- Bioclimatic Design, once a separate measure, is now a theme that shows up in Design for Integration, Design for Ecology, Design for Energy, and Design for Wellness.
- The connection to ‘place’ and ‘place-making’ can be addressed in either Design for Ecology or Design for Community, as appropriate.
There is one completely new measure: Design for Economy allows projects that achieve both beauty and performance on a budget to gain added prominence. The required metric is simply cost per square foot, but encouraged metrics allow teams to provide data that put the project cost in perspective (regional building costs, costs typical for the building type).
The Design for Ecology and Design for Water measures are familiar from the previous version of the Top Ten program, with metrics updated to reflect current best practices. Design for Community reframes the previous Regional/Community Design measure, quantifying the environmental impact of how people get to and from the project in terms of carbon emissions impact, and asks how the location of the project benefits the project and how the project benefits the community.
Required vs encouraged metrics
In its earliest years, the Top Ten program asked for projects to be described simply through a combination of images and narratives. More recently, a few simple metrics (often modeled on metrics project teams might have already acquired as part of LEED certification) were requested to augment the narratives. Recent advances in modeling and measurement techniques now allow for a broad range of potential metrics.
Under the new Top Ten framework, submissions will provide required metrics, and then teams can choose to provide additional encouraged metrics as appropriate. The required metrics will provide a baseline to compare across years, while the encouraged metrics can evolve over time based on what is learned.
Emphasis on actual performance: the new Top Ten Plus
Formerly, the Top Ten program compared projects based on their predicted performance, as determined through tools like computer simulations of anticipated energy or water use. In recent years, the Top Ten Plus award was created to recognize a single previous Top Ten award recipient resubmitted with additional post-occupancy data and narratives. However, under the new Top Ten framework the Top Ten Plus award is being merged into the overall Top Ten: New projects (not previous Top Ten award recipients) can submit actual performance data for most measures, typically as an encouraged metric. They can summarize what lessons have been learned during design, construction, and the post-occupancy period in the final Design for Discovery measure. Among the 10 projects selected by the jury each year as COTE Top Ten, those projects with especially strong post-occupancy stories can be designated as Top Ten Plus.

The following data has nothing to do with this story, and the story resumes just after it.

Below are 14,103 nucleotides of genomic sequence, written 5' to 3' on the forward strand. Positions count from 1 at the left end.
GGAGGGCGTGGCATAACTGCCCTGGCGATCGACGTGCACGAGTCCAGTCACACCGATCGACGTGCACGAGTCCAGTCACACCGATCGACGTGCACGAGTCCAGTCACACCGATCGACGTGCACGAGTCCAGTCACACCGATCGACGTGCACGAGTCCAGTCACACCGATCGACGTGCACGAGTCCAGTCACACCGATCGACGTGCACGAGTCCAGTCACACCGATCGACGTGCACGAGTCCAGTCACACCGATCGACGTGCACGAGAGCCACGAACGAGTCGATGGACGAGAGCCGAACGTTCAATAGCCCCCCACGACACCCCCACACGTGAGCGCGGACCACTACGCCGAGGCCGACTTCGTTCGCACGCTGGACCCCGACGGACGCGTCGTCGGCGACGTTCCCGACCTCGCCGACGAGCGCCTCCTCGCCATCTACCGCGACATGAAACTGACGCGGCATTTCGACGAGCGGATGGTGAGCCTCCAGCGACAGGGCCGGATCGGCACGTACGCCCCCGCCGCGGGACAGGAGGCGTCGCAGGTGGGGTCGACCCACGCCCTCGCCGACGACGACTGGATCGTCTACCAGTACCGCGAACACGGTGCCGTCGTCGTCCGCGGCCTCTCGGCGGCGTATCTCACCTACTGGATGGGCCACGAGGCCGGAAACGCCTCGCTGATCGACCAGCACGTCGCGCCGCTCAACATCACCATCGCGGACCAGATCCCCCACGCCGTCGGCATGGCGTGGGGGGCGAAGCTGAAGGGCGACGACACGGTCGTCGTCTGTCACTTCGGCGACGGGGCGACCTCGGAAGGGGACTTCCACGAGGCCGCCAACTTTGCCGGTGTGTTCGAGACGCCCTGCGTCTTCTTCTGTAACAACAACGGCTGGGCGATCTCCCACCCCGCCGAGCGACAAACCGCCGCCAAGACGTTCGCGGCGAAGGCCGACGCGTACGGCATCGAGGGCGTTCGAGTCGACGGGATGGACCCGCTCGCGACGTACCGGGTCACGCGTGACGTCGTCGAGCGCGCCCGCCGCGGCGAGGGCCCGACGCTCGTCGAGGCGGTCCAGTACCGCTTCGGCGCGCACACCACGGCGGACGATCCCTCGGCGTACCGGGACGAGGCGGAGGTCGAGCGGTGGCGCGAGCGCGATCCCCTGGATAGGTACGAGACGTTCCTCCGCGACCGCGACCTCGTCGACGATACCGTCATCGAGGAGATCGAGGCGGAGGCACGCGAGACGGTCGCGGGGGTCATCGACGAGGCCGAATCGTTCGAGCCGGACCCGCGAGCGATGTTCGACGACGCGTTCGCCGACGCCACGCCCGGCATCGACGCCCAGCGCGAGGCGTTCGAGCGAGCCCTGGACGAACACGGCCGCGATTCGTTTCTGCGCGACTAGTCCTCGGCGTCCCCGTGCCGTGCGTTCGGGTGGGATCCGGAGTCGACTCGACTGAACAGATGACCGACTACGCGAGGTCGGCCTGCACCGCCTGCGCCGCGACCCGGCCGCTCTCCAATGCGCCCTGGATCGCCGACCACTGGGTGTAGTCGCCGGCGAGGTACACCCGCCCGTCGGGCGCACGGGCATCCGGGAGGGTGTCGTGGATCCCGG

In addition, the COTE Top Ten for Students program for university students will track the new COTE Top Ten framework beginning in 2018.
These changes ensure our profession remains on the leading edge of performance and design in our built environment. But the new COTE Top Ten isn’t just for recognizing exceptional performers. Instead, design teams throughout AIA are encouraged to use the short-form version of the Top Ten criteria as a set of questions that can be asked about any project as design proceeds. Try asking these questions in a design review of your next project.
Submissions for COTE Top Ten open the week of November 14; interested parties should begin gathering their materials, using this detailed overview of the new measures to prepare their submissions. The deadline is January 18 at 5pm ET; additional information can be found on the COTE Top Ten submission page.
Z Smith, AIA, is a principal at Eskew+Dumez+Ripple and a member of AIA's COTE Advisory Group.